I discourage the various captive dolphin "discovery" experiences. The Dolphins are generally captured in the Solomon Islands (near Papua New Guinea) and those that survive the arduous trip remain captive for life making tons of money for their owners. Rather, opt for seeing dolphins in their natural environment, where sometimes you can even see them snorkeling or diving. Yes, it's a bias I have. Captive kidnapped dolphins half a world away from their family pods is a fail.

Last edited by JDiver; Oct 17, 17 at 11:22 am
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Old Oct 17, 17, 12:06 pm
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Just FYI JDiver, the last time I called them crocs in a forum post, I was corrected, with people saying they are gators. LOL Can't win. But anyway, kids would like to see them. Right across from the Coba parking lot entrance, there's a guy who "calls" them by throwing chicken parts in the water.

OP said they've been to the "X" parks, so Xcaret would probably be one of those.
The canal float in the Sian Ka'an is the "real" float experience.

Add a note that the pole dancers are not from the Yucatan region. Colorful nevertheless.
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Old Oct 18, 17, 10:12 am
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Originally Posted by VidaNaPraia View Post
Just FYI JDiver, the last time I called them crocs in a forum post, I was corrected, with people saying they are gators. LOL Can't win. But anyway, kids would like to see them. Right across from the Coba parking lot entrance, there's a guy who "calls" them by throwing chicken parts in the water.

OP said they've been to the "X" parks, so Xcaret would probably be one of those.
The canal float in the Sian Ka'an is the "real" float experience.

Add a note that the pole dancers are not from the Yucatan region. Colorful nevertheless.
Sometimes we can't win. But I assure you those are Morelet's Crocodiles anyway (in the old days, easily seen in Laguna Nichupté in Cancún as well). I've observed them with wildlife professionals in Belize, Guatemala and Mexico (boy they only occur in the Atlantic-Caribbean watershed). In Costa Rica, one can see huge specimens of the American crocodile (Crocodylus acutus) (another "croc singer" feeding these monsters near the mouth of the Tárcoles River, incidentally containing ~70% of Costa Rica's industrial waste) which is pretty widespread in the Americas including a small population in southern Florida.

Too many people are under the mistaken impression alligators are confined to the new world (they're not) and crocodiles are confined to Africa, Asia and the Indian subcontinent (they're not). And they can be adamant about their misperceptions.

There's plenty of nature to be seen in Sian Ka'an, for sure. For those who'd visit Xcaret, well, though I'd rather not go, but I'd not begrudge them that. There's more of this coming, with a new "Lost Mayan Kingdom" waterpark and zip-lines near Mahahual (which I used to visit years ago and dive Chinchorro from the defunct Maya Ha dive resort).

You're again correct. The Voladores usually are in Totonac costume because many Voladores groups are from the state of Veracruz. The town most frequently associated with them is Papantla, the center of Mexico's vanilla orchid growing and processing.

Last edited by JDiver; Oct 18, 17 at 10:23 am
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Old Oct 19, 17, 11:03 am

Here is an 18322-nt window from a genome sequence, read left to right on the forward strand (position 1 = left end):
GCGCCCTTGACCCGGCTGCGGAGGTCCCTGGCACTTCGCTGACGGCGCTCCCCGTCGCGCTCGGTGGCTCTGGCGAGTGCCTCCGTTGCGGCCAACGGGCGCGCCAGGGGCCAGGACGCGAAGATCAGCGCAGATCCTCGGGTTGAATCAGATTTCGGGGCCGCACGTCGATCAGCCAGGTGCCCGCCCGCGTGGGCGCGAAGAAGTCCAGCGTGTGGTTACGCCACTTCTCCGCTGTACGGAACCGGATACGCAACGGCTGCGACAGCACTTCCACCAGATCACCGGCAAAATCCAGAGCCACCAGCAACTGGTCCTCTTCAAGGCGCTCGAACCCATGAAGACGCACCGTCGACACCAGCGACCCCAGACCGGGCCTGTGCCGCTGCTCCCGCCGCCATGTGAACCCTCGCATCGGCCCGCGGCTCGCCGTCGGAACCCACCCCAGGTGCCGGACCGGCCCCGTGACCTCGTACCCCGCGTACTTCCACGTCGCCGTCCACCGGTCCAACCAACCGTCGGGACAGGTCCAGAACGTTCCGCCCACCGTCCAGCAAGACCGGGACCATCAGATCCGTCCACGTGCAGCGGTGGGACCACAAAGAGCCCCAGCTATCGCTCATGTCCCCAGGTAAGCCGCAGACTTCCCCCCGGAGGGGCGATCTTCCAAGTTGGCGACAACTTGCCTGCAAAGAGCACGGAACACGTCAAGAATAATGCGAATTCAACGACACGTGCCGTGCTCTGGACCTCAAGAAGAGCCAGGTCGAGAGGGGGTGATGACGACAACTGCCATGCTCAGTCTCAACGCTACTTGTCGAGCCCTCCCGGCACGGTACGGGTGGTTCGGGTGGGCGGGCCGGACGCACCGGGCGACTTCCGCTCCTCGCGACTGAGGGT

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Originally Posted by JDiver View Post

You're again correct. The Voladores usually are in Totonac costume because many Voladores groups are from the state of Veracruz. The town most frequently associated with them is Papantla, the center of Mexico's vanilla orchid growing and processing.
I have seen the pole dancers in Vera Cruz - mesmerizing and very impressive. so, no matter where you are, see them if you can.
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Old Nov 5, 17, 7:27 pm
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Any specific recommended tour companies/tours to consider for the Sian Ka’an biosphere reserve?

Thanks!
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Old Nov 7, 17, 8:14 am
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Maybe this agency:
http://siankaantours.org
(984) 871 2202 or (984) 114 0750

Or look for another Maya run agency, to support the local economy and get the point of view of a local guide who grew up in/around the Sian Ka'an.
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Old Jan 24, 18, 7:33 pm
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Hotel rec

Would love to add on to this thread for any suggestions of a jungle casita/hotel for families-- we love Mayakoba for an adult getaway but are looking for something for kids. I think they'd love the wildlife, cenotes and rivers. We've always had a plunge pool and think it would be even better for kids, as to keep them cornered away from the main pool(s). We have three little ones (5 and twins that are 4), any suggestions on a hotel that accepts five, rather than doing two connecting rooms?
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Old Feb 12, 18, 1:13 am
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I don't know how much of an activity this might be but it was quite unique for me. I stayed in this hotel in the jungle near Chichen Itzá that was called Oka'an. It is really in the middle all of the jungle and they have a rock pool. The food is local and usper natural and fresh (probably the most fresh food I ate in my whole trip) you could hear every aoune in the night, every bird in the morning. They had a start observatory. You can look up some more over at tripadvisor as Oka'an hotel. When I stayed there it was around march and it cost 70$ USD.
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Old Feb 18, 18, 5:05 pm
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you have to visit the underwater museum at Isla Mujeres, Mountain Bike Tour in the Mayan Jungle, swim with turtles in Akumal and visit and dive all the cenotes there!